Patti said: “I haven’t been writing much for fear of cyber-whining.”
Ohhhh Patti. I hear you.
I counted. There are TWELVE posts from the last six months in my blog’s draft folder that are almost 100 percent flushed out. But each time, when I got near the end and thought about hitting “PUBLISH” I stopped myself.
Just. Couldn’t. Do it.
There’s a lot of noise at the moment and I admit, I’d rather be hiking with the dog.
In remote British Columbia. With no cell service.
Last thing I want to do is to BE a noisemaker. Like, dude. Just SSHHHHHHHH already, OK? Right?
Remember that song?
“Slow down, you move too fast. Ya got to make the mornings last…”
I have this distinct feeling that if I heard that song on the radio right now (WHAT EVEN IS A RADIO??) I might smash its transistors to bits.
I am not feelin’ groovy. In the last three years, I watched my mom die of leukemia, I effed up my knee and both ankles, and put on 25 pounds as a result of trying to regulate my depression. And that OTHER THING HAPPENED which does not need to be mentioned.
A really big side effect of being married with family– for me — is navigating to a daily realization that I still have 100 percent say in WHO I AM. Even though I have 1000 percent responsibility in taking care of kids, house, piles of crap, activities, gifts, the dog, collecting firewood, and all that other life ephemera.
So, now a dozen years into marriage, four (or seven) years into adoption and a few months into a DumpTruck presidency… I’m coming around to the realization that who I am is (and also is not) that solitary chickee who lived for leaning against the blue walls at The Cup and Saucer in the River Market and writing in a notebook.
Life piles on
We pile it on ourselves. When Colin and I lived in London — before kids — we lived in 650 square feet. Our next home? 2400 square feet.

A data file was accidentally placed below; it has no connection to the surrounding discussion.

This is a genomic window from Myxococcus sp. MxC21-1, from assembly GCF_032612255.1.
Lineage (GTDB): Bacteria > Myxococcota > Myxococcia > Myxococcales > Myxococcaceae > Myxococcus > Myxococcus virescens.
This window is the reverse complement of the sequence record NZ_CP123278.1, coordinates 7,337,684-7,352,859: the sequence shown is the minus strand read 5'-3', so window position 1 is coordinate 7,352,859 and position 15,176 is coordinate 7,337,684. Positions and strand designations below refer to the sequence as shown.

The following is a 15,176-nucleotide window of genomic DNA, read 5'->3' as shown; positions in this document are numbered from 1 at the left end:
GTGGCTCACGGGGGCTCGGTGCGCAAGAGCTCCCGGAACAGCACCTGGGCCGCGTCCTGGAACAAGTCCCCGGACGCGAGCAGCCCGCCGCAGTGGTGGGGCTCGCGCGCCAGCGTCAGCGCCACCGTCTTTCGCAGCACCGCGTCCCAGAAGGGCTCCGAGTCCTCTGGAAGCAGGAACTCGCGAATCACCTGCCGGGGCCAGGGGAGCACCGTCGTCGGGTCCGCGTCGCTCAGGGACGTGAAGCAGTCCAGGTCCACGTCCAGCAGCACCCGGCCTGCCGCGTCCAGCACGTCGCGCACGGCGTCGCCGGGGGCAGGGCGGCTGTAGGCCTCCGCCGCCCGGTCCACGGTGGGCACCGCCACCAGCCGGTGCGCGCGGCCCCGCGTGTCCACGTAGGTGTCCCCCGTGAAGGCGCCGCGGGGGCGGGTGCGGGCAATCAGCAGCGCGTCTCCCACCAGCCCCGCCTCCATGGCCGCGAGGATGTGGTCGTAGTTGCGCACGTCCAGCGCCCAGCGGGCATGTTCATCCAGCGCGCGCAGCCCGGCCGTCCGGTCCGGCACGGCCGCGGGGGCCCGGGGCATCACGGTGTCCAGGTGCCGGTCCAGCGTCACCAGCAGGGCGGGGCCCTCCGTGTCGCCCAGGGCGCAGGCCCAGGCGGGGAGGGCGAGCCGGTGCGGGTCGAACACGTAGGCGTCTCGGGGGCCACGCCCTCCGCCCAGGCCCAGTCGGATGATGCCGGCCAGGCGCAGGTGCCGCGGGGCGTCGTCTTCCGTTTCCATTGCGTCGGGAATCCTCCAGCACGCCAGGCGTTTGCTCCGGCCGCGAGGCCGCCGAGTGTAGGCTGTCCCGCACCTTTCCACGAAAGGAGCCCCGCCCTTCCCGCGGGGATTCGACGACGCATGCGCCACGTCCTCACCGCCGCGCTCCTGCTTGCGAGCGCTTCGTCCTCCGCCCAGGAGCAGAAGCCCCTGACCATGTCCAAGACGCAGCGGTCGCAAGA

This led rapidly downhill into the American pastime of filling up the space we had with stuff we would then have to take care of… and eventually get rid of. (Or leave in our will to our kids to dispose of).
What character is it I’m thinking of? The one carrying all of its junk on its back wherever it went? Standby while I google it…
Ah yes. The Junk Lady in “Labyrinth”.
The stuff I love becomes a distraction, my problem and misery. And how I know it — being enlightened as I am — yet how I still hang on.
And so the stuff props me up. I lean against it and it relies on me to dust it, to repair it, to just add water or ‘AA’ batteries or a tank of gas or oil or snow tires or a summer tune up or a fresh coat of paint or a fresh coat of dye, or maybe just the roots this time.
Later I’ll head to the carwash, but swing by the library on the way to drop off the borrowed DVD, and then the dump to recycle the used batteries on our Bad Batteries Bin which is overflowing. And I’ll swing by Myra’s to drop off the boxes of books the kids have outgrown and (there are quite a few) so she can move them on to another’s family heap.
Coming Around Again
By the afternoon, you know I will have gotten a lot of “stuff” done, but, yet, not a single poem written.
I have found my solution is not a linear one. I have to move slow and unevenly to change direction. I have to feel the turn of the season in the light.
And I have some kind of plan — not drawn as an outline but as woven in my spirit. Remembered feelings whispered from the past that coax me on.
The sandy road, the bright green two-inch lizard
little light on the road
the pen that writes by itself
the mist that blows by, through itself
the gourd I drink from in my sleep
that also drinks from me
—Who taught me to know instead of not to know?
And this pen its thought
lying on the thought of the table
a bow lying across the strings
— by Jean Valentine